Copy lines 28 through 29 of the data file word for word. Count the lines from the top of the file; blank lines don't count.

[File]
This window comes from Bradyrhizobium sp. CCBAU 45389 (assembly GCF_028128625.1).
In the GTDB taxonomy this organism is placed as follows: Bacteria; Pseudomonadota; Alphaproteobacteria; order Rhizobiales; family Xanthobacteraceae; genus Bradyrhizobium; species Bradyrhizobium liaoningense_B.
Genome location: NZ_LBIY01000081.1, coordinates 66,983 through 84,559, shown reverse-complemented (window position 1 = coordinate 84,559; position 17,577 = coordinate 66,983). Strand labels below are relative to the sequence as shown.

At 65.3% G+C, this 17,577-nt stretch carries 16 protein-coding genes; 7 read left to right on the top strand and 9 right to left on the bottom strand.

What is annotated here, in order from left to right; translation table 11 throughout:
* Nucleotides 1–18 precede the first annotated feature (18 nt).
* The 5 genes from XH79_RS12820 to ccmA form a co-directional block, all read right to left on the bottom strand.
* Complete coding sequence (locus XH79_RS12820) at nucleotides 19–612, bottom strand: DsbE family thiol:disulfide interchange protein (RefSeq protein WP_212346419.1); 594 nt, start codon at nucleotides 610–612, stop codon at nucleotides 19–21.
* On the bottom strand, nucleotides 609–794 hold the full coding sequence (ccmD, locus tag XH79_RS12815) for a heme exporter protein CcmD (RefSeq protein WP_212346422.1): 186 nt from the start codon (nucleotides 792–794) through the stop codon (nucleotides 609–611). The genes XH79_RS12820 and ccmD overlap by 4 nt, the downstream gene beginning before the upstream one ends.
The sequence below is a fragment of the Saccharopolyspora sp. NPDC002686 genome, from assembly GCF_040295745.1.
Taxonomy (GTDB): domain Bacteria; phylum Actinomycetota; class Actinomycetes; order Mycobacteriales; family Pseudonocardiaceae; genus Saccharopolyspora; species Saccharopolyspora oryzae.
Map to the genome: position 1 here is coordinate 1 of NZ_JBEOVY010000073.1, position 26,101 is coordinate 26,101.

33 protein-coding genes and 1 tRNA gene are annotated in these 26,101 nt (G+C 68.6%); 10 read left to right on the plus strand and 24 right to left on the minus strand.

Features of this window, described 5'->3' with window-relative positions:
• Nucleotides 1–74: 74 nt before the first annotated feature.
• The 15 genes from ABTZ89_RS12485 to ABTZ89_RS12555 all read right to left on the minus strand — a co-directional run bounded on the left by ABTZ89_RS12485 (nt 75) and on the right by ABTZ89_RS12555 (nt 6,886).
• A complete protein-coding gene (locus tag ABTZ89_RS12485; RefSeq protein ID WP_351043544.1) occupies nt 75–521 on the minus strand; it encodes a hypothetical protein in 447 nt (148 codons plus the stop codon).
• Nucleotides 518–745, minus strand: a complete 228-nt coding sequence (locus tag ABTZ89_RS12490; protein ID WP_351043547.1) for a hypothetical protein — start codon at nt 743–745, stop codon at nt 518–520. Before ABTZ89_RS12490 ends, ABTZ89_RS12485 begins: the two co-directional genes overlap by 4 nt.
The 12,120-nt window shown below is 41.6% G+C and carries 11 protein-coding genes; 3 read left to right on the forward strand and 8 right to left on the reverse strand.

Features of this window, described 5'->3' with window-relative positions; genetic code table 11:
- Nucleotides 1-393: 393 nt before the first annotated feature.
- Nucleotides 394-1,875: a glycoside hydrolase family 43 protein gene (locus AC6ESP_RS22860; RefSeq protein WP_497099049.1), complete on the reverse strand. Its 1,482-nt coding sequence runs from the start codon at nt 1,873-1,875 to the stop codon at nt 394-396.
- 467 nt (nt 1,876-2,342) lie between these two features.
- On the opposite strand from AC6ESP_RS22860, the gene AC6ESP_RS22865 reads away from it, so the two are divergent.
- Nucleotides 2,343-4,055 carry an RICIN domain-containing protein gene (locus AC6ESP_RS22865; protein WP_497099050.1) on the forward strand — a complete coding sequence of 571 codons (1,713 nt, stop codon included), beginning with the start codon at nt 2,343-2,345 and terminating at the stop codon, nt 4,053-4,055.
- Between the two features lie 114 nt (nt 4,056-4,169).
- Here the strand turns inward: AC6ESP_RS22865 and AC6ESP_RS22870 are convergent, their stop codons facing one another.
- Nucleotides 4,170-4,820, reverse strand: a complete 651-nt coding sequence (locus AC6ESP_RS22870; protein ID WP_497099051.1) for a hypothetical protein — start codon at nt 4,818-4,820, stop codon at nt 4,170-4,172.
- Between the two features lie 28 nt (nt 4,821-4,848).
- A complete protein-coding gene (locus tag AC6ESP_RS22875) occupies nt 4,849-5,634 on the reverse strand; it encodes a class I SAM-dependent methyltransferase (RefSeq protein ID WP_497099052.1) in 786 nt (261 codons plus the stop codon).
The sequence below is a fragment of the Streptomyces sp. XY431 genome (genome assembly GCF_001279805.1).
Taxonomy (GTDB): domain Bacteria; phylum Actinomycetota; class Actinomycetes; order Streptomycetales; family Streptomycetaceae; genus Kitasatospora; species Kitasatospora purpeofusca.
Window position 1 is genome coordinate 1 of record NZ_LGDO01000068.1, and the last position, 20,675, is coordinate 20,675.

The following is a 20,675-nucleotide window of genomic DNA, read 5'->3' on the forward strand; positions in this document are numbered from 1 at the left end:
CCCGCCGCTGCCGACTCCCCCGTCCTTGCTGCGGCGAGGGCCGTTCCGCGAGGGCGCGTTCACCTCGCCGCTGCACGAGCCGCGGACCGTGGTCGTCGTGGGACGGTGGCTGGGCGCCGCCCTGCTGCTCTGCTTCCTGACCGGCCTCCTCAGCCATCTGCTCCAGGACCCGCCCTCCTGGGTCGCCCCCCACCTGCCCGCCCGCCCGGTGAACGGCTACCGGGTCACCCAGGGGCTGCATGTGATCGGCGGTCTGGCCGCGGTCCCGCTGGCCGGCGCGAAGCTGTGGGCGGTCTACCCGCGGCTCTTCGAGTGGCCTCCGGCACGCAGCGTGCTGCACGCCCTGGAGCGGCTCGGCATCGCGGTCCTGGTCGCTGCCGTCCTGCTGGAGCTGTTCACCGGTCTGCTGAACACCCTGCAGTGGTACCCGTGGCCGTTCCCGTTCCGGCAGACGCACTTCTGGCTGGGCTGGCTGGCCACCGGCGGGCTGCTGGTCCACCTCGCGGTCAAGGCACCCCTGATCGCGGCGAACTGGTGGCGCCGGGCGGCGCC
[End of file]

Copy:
- Nucleotides 4,170-4,820, reverse strand: a complete 651-nt coding sequence (locus AC6ESP_RS22870; protein ID WP_497099051.1) for a hypothetical protein — start codon at nt 4,818-4,820, stop codon at nt 4,170-4,172.
- Between the two features lie 28 nt (nt 4,821-4,848).